Yet Hart's background - which you might think would give him an even greater understanding of his area - has become something of a roadblock in his professional life.
After spending time in prison on drug-related offences, Hart has a permanent criminal record that surfaces each time he applies for a job.
"The one thing I hate, of all the stuff I've done, and gets me in the pit of my stomach, is an application form," he says. "It's a real case of, 'here we go again'. How far do we have to come in life until the past stops biting me on the behind? It's very disheartening."
… Now, he offers motivational talks. His TEDx Mountjoy talk on the topic has recently gone viral.
Continue reading @ The Indo.
Funny, I kept in touch with one of my old bosses who told me about my replacement (5 years ago). Apparently he was brilliant, dedicated and liked and respected...until they did his background check. Short of actual or attempted murder there was little else he didn't have on his record. My boss liked him and still pitched for his stay, unfortunately the higher ups would not take the risk. He was escorted out there and then. My old boss often wishes the bloke was just up front and honest at the start but as I pointed out that probably wouldn't have made the difference. Real difference needs to be made for ex-prisoners to rehabilitate them back into society. They've paid their dues according the Law so refusal of work after release seems like doubling up on the punishment. No idea what the fix is, but surely steering them back from recidivism is a better outcome?ReplyDelete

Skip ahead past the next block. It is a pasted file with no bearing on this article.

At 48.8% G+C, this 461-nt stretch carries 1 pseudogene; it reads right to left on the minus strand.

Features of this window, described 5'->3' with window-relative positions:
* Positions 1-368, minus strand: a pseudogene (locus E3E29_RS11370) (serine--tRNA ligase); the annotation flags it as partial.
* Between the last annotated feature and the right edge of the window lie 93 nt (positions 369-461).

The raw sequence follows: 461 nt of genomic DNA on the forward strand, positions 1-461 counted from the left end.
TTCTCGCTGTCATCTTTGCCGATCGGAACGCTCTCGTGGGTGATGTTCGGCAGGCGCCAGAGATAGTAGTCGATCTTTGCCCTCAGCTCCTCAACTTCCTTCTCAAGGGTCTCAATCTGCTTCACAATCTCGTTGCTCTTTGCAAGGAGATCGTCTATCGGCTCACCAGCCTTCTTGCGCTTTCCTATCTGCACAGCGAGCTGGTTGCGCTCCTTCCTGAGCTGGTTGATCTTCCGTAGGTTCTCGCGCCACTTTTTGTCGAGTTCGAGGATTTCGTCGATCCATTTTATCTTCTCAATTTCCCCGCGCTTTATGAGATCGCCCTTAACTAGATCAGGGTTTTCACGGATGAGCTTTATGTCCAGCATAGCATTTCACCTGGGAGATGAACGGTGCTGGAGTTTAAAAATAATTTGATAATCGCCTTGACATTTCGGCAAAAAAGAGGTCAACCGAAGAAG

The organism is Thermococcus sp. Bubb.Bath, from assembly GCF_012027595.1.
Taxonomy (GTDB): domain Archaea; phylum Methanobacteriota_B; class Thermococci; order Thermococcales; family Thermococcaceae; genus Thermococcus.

Where I work we hire ex-cons, even guys who murdered others, because we figure whatever was bothering them is bothering them no more. And they're always grateful that we hired them because they have to maintain employment while out on license or they risk going back to prison. So they have worked out well.ReplyDelete
Speaking of which, you never did tell us why you had to leave that job and then the country in such a hurry!!
That was an interesting read from Tanya Sweeney and it certainly puts the issue of exprisoners on the agenda -its good that some find work in the catering industry but that seems to be one of the universaly accessible areas for exprisoners -usually because its grunt work for low wages.
I'm an inveterate wanderer Christy, apart from the odd bollocking from the old RUC and mild kicking from the Army I never had my collar felt lol, seemed to have settled upside down now though, Oz is still the lucky country!Delete
That's a great article and I understand that backround checks need to be done but a more humane approach needs to be implemented.....relying on Garda reports on their own isn't sufficient to make a decision.ReplyDelete
Yes I hear it is still a good opportunity if you can work and the quality of life reasonably good.